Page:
An English court on Friday threw out a public order case against climate activist Greta Thunberg with the judge criticising “unlawful” conditions police had imposed on protesters.
District judge John Law dismissed the case against the 21-year-old Swedish campaigner and four other activists on the second day of their trial in London.
He ruled police had attempted to impose “unlawful” conditions during an environment protest in the British capital last October when they were arrested.
Ms Thunberg, a global figure in the fight against climate change, was one of dozens of activists arrested for disrupting access to a major oil and gas conference attended by companies at the luxury InterContinental Park Lane Hotel.
She had pleaded not guilty in November to breaching a public order law, alongside two protesters from the Fossil Free London (FFL) campaign group and two Greenpeace activists.
In his ruling, Mr Law said the conditions imposed on protesters were “so unclear that it is unlawful”, which meant “anyone failing to comply were actually committing no offence”.
“It is quite striking to me that there were no witness statements taken from anyone in the hotel, approximately 1000 people, or from anyone trying to get in,” he said.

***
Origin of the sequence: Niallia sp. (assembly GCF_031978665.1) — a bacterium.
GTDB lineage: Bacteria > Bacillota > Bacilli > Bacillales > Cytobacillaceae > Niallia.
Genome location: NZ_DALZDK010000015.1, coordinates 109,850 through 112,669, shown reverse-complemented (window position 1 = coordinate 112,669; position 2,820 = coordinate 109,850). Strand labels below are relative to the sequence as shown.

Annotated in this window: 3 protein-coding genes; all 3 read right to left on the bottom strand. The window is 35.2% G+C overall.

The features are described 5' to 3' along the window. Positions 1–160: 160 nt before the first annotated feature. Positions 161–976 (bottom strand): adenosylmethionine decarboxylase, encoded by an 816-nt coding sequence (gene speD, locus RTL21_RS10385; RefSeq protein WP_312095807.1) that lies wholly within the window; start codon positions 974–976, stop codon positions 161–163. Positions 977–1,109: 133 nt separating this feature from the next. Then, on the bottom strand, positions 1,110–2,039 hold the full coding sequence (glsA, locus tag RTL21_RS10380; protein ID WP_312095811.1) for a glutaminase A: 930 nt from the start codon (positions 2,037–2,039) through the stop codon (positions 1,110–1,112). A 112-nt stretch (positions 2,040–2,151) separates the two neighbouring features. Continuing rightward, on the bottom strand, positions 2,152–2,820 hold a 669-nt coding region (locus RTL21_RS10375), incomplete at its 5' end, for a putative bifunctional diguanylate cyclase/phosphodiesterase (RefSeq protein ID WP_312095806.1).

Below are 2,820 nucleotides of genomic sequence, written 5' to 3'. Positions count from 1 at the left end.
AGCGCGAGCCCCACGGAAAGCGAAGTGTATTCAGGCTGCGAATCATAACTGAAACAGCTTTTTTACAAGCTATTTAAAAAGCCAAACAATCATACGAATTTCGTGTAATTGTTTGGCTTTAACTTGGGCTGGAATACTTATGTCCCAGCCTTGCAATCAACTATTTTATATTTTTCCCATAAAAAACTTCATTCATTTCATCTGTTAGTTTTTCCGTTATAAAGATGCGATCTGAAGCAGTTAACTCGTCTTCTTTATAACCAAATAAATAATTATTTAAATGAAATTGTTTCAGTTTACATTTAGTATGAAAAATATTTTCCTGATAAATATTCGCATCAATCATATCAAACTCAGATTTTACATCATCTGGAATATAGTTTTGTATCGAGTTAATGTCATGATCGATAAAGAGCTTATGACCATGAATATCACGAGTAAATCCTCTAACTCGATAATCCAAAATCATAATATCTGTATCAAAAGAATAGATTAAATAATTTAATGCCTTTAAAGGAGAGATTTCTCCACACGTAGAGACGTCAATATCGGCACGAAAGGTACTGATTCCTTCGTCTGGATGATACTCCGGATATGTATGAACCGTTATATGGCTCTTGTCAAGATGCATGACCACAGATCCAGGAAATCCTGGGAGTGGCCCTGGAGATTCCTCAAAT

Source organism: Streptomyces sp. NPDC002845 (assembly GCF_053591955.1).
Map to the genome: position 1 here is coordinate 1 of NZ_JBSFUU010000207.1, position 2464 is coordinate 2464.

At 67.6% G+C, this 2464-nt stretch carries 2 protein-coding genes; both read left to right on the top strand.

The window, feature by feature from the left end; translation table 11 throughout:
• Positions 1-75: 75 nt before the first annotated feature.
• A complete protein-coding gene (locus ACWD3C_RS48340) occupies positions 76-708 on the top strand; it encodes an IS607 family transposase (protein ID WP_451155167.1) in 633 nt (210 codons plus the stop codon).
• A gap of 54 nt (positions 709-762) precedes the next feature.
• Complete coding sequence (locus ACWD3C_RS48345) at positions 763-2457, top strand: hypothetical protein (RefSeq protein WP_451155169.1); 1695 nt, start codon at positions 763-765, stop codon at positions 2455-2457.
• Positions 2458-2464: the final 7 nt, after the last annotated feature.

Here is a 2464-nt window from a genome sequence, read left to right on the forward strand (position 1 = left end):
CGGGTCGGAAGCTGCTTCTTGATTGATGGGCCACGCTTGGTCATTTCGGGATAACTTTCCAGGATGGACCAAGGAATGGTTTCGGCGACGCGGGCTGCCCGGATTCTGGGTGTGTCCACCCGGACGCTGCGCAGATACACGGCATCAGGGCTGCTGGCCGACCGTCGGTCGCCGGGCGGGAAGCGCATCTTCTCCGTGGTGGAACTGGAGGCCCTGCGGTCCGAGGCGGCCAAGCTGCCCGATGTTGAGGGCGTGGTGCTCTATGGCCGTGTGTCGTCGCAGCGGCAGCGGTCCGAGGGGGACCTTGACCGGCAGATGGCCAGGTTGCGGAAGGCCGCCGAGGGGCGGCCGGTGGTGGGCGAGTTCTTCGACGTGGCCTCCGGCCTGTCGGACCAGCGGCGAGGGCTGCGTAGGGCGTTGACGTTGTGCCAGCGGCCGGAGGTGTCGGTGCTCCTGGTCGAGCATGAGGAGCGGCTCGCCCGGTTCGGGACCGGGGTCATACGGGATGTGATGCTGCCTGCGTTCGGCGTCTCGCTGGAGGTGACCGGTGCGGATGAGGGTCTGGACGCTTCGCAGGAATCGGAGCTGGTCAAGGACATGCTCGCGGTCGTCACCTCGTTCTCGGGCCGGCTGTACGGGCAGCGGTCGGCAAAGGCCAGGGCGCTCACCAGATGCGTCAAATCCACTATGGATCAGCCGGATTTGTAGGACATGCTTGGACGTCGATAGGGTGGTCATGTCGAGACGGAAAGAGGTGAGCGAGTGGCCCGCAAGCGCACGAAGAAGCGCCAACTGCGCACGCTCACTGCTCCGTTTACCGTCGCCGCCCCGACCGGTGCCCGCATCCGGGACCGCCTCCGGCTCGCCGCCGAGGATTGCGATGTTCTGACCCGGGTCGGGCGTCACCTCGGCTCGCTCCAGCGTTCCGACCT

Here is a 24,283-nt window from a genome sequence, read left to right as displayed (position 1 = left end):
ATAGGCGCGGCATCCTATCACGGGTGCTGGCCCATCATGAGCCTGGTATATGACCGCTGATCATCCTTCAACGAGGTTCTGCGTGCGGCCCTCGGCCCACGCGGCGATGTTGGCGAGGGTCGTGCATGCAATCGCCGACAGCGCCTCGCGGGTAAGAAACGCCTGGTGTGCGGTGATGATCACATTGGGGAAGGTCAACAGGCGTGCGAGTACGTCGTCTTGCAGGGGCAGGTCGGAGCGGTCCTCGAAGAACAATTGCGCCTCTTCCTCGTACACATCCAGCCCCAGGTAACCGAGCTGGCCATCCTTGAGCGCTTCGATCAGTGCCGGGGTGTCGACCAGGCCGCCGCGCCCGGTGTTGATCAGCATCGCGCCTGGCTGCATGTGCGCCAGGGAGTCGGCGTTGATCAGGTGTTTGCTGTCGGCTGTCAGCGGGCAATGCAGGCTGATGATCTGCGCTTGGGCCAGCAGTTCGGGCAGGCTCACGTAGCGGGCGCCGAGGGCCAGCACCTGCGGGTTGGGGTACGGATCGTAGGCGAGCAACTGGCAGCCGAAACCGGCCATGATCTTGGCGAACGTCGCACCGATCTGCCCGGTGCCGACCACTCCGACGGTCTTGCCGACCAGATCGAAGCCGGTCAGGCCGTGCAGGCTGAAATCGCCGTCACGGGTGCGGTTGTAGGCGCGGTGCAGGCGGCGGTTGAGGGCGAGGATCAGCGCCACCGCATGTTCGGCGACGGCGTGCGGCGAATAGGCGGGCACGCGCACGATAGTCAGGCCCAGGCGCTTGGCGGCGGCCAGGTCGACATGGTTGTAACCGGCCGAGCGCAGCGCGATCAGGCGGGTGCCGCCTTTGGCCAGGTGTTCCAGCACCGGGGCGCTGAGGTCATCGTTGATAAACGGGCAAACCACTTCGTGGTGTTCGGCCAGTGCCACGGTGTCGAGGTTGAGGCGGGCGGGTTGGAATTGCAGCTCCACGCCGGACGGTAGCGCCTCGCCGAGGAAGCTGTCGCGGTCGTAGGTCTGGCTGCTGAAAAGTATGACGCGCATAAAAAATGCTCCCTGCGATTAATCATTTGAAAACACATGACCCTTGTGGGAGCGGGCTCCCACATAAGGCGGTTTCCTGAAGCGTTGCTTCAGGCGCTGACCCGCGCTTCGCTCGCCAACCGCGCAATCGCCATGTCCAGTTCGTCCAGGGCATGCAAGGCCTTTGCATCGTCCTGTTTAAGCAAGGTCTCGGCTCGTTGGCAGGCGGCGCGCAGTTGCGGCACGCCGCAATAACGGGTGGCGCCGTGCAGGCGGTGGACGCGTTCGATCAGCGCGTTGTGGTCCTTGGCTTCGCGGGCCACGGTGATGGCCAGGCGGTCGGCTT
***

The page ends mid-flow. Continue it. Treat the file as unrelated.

“There was no evidence of any vehicles being impeded, no evidence of any interference with emergency services, or any risk to life.”
Ms Thunberg, who came to worldwide attention as a 15-year-old by staging school strikes in her native Sweden, regularly takes part in such demonstrations.
She was fined in October for blocking the port of Malmo in Sweden, a few months after police forcibly removed her during a demonstration against the use of coal in Germany.
She also joined a march last weekend in southern England to protest against the expansion of Farnborough airport, which is mainly used by private jets.
Demonstrators had greeted the October forum participants with cries of “shame on you!”
Some carried placards reading “Stop Rosebank”, a reference to a controversial new North Sea oilfield the British government authorised in September.
Police said officers had arrested Mr Thunberg for failing to adhere to an order not to block the street where the rally was taking place.
Greenpeace UK campaigner Maja Darlington hailed Friday’s verdict as “a victory for the right to protest”.
She added: “It is ridiculous that more and more climate activists are finding themselves in court for peacefully exercising their right to protest, while fossil fuel giants like Shell are allowed to reap billions in profits from selling climate-wrecking fossil fuels”.